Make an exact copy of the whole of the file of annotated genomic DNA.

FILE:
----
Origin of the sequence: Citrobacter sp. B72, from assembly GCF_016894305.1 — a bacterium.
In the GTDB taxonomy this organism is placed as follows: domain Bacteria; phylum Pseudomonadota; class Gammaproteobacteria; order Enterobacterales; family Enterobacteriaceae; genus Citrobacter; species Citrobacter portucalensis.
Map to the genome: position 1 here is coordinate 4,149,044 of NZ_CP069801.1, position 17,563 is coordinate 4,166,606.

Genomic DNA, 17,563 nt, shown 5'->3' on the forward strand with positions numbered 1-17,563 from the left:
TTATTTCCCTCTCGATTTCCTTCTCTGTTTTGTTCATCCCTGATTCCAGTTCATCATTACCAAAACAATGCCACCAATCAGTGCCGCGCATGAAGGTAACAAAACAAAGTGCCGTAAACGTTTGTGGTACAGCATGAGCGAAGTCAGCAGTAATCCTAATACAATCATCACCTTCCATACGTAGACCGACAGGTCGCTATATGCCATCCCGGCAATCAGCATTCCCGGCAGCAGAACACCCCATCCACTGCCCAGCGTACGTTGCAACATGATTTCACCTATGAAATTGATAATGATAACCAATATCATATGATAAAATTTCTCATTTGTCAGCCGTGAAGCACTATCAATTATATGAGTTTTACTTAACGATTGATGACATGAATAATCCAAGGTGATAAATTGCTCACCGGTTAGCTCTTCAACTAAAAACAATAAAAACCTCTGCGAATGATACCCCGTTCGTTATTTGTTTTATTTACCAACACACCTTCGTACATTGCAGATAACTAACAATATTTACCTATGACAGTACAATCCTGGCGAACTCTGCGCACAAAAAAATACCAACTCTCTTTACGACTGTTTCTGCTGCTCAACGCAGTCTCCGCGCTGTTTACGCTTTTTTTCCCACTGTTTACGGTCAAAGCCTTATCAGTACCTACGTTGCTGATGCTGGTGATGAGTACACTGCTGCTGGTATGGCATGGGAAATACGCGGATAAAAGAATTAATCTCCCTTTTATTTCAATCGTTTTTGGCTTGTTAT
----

Origin of the sequence: Citrobacter sp. B72, from assembly GCF_016894305.1 — a bacterium.
In the GTDB taxonomy this organism is placed as follows: domain Bacteria; phylum Pseudomonadota; class Gammaproteobacteria; order Enterobacterales; family Enterobacteriaceae; genus Citrobacter; species Citrobacter portucalensis.
Map to the genome: position 1 here is coordinate 4,149,044 of NZ_CP069801.1, position 17,563 is coordinate 4,166,606.

Genomic DNA, 17,563 nt, shown 5'->3' on the forward strand with positions numbered 1-17,563 from the left:
TTATTTCCCTCTCGATTTCCTTCTCTGTTTTGTTCATCCCTGATTCCAGTTCATCATTACCAAAACAATGCCACCAATCAGTGCCGCGCATGAAGGTAACAAAACAAAGTGCCGTAAACGTTTGTGGTACAGCATGAGCGAAGTCAGCAGTAATCCTAATACAATCATCACCTTCCATACGTAGACCGACAGGTCGCTATATGCCATCCCGGCAATCAGCATTCCCGGCAGCAGAACACCCCATCCACTGCCCAGCGTACGTTGCAACATGATTTCACCTATGAAATTGATAATGATAACCAATATCATATGATAAAATTTCTCATTTGTCAGCCGTGAAGCACTATCAATTATATGAGTTTTACTTAACGATTGATGACATGAATAATCCAAGGTGATAAATTGCTCACCGGTTAGCTCTTCAACTAAAAACAATAAAAACCTCTGCGAATGATACCCCGTTCGTTATTTGTTTTATTTACCAACACACCTTCGTACATTGCAGATAACTAACAATATTTACCTATGACAGTACAATCCTGGCGAACTCTGCGCACAAAAAAATACCAACTCTCTTTACGACTGTTTCTGCTGCTCAACGCAGTCTCCGCGCTGTTTACGCTTTTTTTCCCACTGTTTACGGTCAAAGCCTTATCAGTACCTACGTTGCTGATGCTGGTGATGAGTACACTGCTGCTGGTATGGCATGGGAAATACGCGGATAAAAGAATTAATCTCCCTTTTATTTCAATCGTTTTTGGCTTGTTAT